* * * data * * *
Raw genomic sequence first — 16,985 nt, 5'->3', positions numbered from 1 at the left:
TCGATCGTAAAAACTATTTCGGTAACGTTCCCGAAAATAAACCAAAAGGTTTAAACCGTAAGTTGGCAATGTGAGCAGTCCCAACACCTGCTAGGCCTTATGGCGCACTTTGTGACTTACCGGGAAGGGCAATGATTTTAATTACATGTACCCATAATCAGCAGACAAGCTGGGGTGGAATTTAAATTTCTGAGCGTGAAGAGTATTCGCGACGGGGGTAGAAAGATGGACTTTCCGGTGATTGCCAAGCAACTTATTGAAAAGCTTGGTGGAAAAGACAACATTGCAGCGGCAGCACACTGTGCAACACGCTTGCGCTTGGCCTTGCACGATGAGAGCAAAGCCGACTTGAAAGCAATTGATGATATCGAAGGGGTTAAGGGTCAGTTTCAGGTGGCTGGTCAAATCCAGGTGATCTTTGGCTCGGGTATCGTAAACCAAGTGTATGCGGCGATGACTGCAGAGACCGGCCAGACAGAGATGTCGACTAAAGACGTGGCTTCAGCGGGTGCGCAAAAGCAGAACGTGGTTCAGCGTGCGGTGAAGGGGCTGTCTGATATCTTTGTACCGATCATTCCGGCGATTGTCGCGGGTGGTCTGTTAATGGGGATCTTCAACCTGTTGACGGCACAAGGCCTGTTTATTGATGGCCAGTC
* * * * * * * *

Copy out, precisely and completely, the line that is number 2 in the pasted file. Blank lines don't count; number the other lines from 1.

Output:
TCGATCGTAAAAACTATTTCGGTAACGTTCCCGAAAATAAACCAAAAGGTTTAAACCGTAAGTTGGCAATGTGAGCAGTCCCAACACCTGCTAGGCCTTATGGCGCACTTTGTGACTTACCGGGAAGGGCAATGATTTTAATTACATGTACCCATAATCAGCAGACAAGCTGGGGTGGAATTTAAATTTCTGAGCGTGAAGAGTATTCGCGACGGGGGTAGAAAGATGGACTTTCCGGTGATTGCCAAGCAACTTATTGAAAAGCTTGGTGGAAAAGACAACATTGCAGCGGCAGCACACTGTGCAACACGCTTGCGCTTGGCCTTGCACGATGAGAGCAAAGCCGACTTGAAAGCAATTGATGATATCGAAGGGGTTAAGGGTCAGTTTCAGGTGGCTGGTCAAATCCAGGTGATCTTTGGCTCGGGTATCGTAAACCAAGTGTATGCGGCGATGACTGCAGAGACCGGCCAGACAGAGATGTCGACTAAAGACGTGGCTTCAGCGGGTGCGCAAAAGCAGAACGTGGTTCAGCGTGCGGTGAAGGGGCTGTCTGATATCTTTGTACCGATCATTCCGGCGATTGTCGCGGGTGGTCTGTTAATGGGGATCTTCAACCTGTTGACGGCACAAGGCCTGTTTATTGATGGCCAGTC